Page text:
The recent British decision to leave the European Union dealt a body blow to the smug globalist establishment that assumed from the beginning that it would never happen and are now predicting that Britain will collapse as a direct result of the foolishness of her voters rejecting their leadership and advice.
Britain will survive as she has for centuries with or without Scotland, but whether the EU itself can or will survive in its current form is a more important issue. Several other EU members are considering Brexit-like referendums to decide whether they should remain members of what began as an admirable attempt to create a continental free market, but has morphed into a quasi-government with a system that reminds those of us who lived through it of the old Soviet bureaucracy staffed by imperious men and women ready, willing and able to meddle with just about every aspect of life within the borders of its member states.
Still uncertain is what impact Brexit and the shakiness of the EU will have on that other Brussels-based organization:NATO. Some appear to believe that NATO will be the glue that holds the EU together. Former NATO Supreme Allied Commander Adm. James Stavridis predicts a "stronger trans-Atlantic military alliance” to counter "adventurism by Putin’s Russia.” Even the usually level-headed Steve Forbes has suggested illogically that in response to what he considers the Brexit "disaster,” NATO should deploy an armored division to Poland and another to the Baltic States.
Brexit aside, placing NATO forces in these areas might reassure the nations of the region that NATO will stand with them in the event of trouble with Russia, but it will also signal Moscow that the United States is willing to risk a nuclear war to defend areas on which Russia says she has no military designs. It strikes many as an unwise overreaction to a possibly nonexistent threat that can only increase tensions between Washington and Moscow, lead inevitably to a counter-escalation by Moscow and, in the process, increase the danger of an unintended incident that could result in the sort of armed confrontation that would be in no one’s interests.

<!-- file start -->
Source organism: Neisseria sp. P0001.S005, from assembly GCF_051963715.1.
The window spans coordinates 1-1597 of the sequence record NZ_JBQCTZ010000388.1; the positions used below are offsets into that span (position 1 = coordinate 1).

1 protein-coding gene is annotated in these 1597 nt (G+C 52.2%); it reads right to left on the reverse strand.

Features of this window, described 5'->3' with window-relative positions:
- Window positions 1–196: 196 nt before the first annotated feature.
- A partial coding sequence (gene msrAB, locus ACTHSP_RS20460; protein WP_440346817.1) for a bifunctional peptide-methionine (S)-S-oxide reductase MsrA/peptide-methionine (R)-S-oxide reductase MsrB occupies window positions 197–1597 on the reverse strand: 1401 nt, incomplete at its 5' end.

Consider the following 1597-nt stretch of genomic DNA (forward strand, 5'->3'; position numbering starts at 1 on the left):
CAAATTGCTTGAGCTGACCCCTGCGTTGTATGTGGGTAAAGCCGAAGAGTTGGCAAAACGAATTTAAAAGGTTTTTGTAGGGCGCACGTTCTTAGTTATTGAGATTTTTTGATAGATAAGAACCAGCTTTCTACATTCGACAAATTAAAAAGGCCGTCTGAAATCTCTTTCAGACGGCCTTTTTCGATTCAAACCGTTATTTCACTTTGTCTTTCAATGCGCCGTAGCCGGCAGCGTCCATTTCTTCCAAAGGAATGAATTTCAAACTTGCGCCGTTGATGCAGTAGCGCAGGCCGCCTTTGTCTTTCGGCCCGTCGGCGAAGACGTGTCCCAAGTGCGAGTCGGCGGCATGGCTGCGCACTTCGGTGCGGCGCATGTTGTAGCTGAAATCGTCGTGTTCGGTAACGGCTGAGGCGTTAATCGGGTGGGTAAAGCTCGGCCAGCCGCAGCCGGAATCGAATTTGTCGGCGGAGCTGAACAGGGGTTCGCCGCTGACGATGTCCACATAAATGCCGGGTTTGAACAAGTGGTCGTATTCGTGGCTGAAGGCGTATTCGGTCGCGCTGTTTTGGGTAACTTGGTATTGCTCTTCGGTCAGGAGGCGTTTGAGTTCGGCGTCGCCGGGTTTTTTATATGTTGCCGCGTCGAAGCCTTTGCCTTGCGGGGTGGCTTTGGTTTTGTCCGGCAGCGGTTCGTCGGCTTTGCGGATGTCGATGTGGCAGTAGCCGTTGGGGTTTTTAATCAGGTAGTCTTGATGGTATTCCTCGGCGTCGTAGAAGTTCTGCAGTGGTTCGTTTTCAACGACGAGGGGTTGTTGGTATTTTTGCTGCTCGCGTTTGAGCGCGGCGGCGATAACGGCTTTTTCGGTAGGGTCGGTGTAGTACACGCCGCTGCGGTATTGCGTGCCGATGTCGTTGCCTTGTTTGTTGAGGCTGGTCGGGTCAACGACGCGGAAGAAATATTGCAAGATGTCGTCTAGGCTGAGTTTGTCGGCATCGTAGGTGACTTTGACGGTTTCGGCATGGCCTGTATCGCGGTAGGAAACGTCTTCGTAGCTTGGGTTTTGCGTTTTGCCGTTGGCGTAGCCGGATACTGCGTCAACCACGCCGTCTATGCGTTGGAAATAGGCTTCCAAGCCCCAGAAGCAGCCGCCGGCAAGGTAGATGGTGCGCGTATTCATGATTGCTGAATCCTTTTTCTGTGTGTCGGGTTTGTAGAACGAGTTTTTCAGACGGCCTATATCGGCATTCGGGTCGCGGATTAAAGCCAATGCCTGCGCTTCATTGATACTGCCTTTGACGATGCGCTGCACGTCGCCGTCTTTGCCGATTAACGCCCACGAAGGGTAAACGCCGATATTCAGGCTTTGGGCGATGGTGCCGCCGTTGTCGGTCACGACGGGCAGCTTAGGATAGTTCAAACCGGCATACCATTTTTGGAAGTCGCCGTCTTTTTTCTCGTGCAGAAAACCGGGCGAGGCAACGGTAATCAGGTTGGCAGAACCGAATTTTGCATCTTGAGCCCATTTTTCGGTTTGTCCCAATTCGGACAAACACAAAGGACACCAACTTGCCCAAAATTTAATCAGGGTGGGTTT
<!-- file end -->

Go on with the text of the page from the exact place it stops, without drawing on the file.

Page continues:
Republican presidential hopeful Donald Trump has claimed, rightly in our view, that NATO has thus far failed to counter the real threat to European and, ultimately, American security: the growing migrant-driven jihadi fifth column moving into western and other countries and dedicated to their destruction. No one doubts that after Paris, Brussels, San Bernardino, Orlando, Istanbul, Dhaka and Bagdad there will be more of the same.
What good has NATO been in countering that threat? Not much, and moreover, its intelligence even failed to locate terrorist cells in its own Brussels headquarters’ backyard. NATO’s main relevance to the jihadi peril so far is to boost it by overthrowing Libya’s government and allowing that country to morph into a terrorist playground and staging point for unvetted migrants and jihadists crossing the Mediterranean to Europe.
Edward Lozansky is president of the American University in Moscow, Professor of Moscow Sate and National Research Nuclear Universities